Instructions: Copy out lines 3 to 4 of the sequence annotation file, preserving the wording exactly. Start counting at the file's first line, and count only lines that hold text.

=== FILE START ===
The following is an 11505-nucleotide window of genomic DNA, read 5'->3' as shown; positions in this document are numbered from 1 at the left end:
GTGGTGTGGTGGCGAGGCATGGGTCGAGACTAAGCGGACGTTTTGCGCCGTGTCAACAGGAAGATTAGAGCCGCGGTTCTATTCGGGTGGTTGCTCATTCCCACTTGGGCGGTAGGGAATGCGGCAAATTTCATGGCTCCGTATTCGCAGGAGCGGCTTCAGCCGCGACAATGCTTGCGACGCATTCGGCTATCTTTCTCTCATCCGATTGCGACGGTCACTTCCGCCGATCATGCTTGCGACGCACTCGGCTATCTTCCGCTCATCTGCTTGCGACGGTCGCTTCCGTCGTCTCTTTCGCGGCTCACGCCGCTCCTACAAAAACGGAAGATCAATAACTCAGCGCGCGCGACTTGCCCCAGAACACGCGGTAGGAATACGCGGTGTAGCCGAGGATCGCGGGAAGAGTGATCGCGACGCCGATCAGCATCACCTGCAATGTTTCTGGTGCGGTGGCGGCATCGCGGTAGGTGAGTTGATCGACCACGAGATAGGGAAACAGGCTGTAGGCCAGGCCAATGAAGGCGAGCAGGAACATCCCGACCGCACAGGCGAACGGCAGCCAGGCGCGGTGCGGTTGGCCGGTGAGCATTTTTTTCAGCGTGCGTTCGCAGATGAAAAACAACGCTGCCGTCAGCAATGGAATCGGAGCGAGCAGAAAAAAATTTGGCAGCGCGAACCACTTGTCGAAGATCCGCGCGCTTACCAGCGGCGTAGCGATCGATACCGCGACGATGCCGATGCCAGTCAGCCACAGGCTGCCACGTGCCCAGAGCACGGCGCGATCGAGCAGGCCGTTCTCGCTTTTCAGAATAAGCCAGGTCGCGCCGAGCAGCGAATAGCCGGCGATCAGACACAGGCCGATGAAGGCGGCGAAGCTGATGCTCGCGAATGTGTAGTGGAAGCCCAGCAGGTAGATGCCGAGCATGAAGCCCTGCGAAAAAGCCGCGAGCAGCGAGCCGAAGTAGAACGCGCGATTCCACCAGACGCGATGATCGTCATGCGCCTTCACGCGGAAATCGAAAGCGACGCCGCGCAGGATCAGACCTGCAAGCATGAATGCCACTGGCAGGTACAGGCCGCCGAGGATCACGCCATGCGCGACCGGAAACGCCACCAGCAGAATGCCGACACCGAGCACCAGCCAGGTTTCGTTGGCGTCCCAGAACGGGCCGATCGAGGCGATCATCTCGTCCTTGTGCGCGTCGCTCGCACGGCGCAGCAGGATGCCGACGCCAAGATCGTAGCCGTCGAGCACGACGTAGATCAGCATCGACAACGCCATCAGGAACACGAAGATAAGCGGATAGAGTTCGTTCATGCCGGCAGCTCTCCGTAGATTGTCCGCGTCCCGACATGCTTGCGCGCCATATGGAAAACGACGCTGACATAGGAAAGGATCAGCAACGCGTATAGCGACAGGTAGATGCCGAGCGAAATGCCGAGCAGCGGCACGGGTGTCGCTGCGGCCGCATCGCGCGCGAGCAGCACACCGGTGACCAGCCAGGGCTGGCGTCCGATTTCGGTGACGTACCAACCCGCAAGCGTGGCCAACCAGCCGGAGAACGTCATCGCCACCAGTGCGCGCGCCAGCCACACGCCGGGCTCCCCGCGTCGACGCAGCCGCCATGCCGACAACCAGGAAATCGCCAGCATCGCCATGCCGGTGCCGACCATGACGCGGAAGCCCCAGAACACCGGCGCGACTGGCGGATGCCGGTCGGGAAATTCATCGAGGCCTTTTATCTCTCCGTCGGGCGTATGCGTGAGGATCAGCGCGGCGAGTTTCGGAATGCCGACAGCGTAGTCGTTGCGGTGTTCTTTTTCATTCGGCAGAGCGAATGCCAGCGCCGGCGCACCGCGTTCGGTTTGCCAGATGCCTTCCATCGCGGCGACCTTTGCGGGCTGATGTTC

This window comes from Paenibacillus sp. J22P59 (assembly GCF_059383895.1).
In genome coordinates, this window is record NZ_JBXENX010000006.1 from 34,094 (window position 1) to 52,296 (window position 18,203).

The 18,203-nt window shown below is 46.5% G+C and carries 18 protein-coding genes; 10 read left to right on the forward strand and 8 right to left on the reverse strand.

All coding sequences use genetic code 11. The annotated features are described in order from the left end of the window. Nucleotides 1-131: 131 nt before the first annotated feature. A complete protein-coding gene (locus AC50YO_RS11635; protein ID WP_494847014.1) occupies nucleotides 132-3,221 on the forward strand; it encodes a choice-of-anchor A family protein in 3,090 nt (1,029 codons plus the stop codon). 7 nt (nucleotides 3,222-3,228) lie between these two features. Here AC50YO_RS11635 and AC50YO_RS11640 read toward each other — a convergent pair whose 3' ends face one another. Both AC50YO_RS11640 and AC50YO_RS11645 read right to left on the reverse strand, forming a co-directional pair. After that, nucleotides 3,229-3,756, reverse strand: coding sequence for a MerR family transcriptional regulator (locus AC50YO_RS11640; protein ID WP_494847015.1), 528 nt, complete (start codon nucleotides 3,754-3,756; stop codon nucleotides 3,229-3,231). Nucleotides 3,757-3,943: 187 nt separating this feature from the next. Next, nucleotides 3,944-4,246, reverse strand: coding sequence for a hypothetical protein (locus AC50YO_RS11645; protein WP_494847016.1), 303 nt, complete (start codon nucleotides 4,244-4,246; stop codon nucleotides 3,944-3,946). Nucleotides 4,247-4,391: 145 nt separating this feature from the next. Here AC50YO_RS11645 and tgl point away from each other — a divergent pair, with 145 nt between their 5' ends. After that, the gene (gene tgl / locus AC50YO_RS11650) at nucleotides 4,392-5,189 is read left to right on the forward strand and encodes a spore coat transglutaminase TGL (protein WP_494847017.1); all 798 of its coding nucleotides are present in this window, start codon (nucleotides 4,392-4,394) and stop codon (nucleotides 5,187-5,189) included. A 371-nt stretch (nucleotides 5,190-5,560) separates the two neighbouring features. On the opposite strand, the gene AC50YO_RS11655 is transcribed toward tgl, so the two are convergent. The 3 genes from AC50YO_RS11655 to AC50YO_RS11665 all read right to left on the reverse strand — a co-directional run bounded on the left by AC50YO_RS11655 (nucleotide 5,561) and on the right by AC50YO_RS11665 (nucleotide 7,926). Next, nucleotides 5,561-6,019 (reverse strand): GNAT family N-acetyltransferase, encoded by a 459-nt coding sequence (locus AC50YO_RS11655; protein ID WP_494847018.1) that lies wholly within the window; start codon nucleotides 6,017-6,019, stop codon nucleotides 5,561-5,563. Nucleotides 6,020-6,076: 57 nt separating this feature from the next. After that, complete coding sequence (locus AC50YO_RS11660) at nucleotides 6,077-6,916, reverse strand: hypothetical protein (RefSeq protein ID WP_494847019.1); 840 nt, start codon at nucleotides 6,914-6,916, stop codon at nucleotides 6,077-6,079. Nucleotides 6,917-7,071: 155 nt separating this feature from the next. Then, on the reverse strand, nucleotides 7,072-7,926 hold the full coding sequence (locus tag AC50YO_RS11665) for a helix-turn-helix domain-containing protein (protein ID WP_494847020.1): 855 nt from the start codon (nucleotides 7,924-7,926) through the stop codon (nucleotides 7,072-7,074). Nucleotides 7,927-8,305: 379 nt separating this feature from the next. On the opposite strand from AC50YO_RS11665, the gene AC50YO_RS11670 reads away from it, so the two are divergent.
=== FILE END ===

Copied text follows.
This window comes from Paenibacillus sp. J22P59 (assembly GCF_059383895.1).
In genome coordinates, this window is record NZ_JBXENX010000006.1 from 34,094 (window position 1) to 52,296 (window position 18,203).